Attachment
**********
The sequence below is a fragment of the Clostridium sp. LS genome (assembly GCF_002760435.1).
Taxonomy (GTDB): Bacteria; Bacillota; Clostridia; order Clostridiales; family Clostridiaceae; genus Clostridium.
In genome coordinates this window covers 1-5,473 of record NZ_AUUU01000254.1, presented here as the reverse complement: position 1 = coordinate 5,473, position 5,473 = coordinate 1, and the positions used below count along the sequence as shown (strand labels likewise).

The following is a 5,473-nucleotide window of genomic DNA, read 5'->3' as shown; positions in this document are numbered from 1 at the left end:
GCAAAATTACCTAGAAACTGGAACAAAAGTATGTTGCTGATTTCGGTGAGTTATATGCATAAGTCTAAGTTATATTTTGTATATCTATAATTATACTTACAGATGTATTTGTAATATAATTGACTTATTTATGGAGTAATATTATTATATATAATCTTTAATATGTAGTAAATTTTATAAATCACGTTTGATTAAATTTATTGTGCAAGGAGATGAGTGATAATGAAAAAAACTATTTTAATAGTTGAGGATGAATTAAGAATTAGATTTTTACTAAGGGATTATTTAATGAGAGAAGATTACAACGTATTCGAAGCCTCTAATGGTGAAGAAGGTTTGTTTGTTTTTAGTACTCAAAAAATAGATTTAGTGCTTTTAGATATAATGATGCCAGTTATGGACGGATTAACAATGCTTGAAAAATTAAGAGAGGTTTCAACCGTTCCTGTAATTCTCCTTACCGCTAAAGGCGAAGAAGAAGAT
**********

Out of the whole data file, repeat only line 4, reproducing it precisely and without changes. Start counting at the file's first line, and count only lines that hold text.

The following is a 5,473-nucleotide window of genomic DNA, read 5'->3' as shown; positions in this document are numbered from 1 at the left end: